Tuesday, September 03, 2019

59. The Powder Barrel by William Haggard

William Haggard was another recommendation from the unassailable Kenneth Hite.  It took me a long time to find two of his books, which I did finally track down in Amsterdam.  I had been postponing the pleasure and it was worth the wait.  I don't know about his other books, but based on The Powder Barrel, I would say that his books are fantasies of competence.  Smart, reasonable men surrounded by the chaos of the world and the doings of less competent men must smartly adjust and deal.  Haggard reminds me a lot of Michael Gilbert, though perhaps more global and political in his subject.  Suffice it to say, I am very motivated to find more of these.

Here we have a fictional coastal Arab country, almost miniscule but important to the British because it is a crucial port to get oil out.  It is barely held together by a hereditary Shaikh who is ambivalent about his role.  His chauffeur flirts with his sister and because he likes him (he is the only person who doesn't let him win in chess), instead of having the chauffeur killed, the Shaikh sends him to England to do a mechanics training course.  It turns out this chauffeur is also a spy for the Chinese (though interestingly, I don't think the word China is ever used in the book), sent as a kind of freelancer to sow any kind of chaos and sending him to England gives him such an opportunity.  Sir Charles Russel of the Executive must act to contain and ensure that the Arab nation does not descend into chaos.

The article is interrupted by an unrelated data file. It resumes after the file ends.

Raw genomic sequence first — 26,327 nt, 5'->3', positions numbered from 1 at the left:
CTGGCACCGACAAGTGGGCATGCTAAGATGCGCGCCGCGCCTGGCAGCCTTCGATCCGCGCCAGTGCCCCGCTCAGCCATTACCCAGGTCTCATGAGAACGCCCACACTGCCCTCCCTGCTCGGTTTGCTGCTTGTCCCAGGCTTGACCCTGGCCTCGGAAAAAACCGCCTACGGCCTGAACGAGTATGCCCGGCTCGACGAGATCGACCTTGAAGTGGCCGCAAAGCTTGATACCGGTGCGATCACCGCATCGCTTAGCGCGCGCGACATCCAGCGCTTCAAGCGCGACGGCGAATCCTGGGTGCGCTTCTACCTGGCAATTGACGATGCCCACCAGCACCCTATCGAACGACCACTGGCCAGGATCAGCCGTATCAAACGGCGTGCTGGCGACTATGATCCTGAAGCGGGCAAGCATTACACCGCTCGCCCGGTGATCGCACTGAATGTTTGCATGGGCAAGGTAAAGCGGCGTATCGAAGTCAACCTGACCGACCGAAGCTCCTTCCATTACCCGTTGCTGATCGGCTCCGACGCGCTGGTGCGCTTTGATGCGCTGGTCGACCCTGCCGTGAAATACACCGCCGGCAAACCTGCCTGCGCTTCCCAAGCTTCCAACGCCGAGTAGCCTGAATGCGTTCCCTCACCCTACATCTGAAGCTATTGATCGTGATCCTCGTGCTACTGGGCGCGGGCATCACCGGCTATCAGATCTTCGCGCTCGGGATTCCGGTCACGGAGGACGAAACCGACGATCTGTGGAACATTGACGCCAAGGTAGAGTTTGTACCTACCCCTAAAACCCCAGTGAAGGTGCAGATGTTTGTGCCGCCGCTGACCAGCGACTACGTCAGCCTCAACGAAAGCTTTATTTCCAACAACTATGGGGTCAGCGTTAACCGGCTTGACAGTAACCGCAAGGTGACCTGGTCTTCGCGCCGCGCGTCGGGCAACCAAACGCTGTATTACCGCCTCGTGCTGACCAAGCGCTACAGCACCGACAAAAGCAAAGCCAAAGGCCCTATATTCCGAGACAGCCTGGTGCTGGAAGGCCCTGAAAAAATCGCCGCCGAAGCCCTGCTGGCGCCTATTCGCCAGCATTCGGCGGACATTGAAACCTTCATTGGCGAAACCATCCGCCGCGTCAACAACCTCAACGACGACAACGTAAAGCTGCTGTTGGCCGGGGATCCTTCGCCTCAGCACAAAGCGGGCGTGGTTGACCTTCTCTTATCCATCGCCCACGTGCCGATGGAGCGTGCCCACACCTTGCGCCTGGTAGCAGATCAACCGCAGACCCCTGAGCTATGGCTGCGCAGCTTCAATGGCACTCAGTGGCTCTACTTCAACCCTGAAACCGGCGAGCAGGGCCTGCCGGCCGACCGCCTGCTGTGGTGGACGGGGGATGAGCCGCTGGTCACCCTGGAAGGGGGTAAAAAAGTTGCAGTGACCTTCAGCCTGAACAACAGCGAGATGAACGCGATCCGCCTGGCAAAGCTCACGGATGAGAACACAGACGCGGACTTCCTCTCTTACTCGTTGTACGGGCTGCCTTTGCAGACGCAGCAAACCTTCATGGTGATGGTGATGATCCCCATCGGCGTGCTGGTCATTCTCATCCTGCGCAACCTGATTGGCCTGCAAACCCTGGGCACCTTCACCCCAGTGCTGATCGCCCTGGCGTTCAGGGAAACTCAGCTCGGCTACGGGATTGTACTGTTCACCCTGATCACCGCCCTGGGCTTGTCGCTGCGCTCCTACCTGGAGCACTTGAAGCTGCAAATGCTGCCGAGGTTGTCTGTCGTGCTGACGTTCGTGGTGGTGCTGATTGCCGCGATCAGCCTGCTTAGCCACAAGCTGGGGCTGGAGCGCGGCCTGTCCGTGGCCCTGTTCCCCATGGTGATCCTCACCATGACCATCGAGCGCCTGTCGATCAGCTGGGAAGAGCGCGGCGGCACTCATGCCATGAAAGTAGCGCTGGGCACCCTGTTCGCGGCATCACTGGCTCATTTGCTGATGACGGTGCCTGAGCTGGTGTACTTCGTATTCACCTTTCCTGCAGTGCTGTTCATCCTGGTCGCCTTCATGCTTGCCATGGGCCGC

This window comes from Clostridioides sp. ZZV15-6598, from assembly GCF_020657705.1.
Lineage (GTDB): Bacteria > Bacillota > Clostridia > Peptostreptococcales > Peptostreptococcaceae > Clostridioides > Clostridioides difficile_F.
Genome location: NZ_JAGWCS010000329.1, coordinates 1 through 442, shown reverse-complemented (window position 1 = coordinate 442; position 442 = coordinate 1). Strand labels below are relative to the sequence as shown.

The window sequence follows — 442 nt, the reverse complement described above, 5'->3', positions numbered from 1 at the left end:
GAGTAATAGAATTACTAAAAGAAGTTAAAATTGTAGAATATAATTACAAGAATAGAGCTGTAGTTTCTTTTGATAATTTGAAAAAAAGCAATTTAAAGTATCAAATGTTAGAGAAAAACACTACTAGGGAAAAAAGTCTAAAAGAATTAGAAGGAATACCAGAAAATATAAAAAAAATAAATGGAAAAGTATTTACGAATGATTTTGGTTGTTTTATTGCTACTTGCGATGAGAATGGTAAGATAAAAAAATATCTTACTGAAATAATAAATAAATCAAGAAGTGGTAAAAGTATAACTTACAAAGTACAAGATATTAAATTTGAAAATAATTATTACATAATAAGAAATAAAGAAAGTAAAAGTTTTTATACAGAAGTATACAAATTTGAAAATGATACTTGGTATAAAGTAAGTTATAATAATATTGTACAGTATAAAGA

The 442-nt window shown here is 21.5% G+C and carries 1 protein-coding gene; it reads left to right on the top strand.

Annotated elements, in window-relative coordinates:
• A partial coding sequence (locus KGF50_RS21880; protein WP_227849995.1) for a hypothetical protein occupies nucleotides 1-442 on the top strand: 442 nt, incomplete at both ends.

It's tightly written, with short chapters but a lot going on.  There is lots of good, civilized maneuvering between men of power (mainly the behind the scenes kind of real power).  Lots of men recognizing other men's competence and respecting it, even if they work for the other side.  I loved it.  I need to find more.

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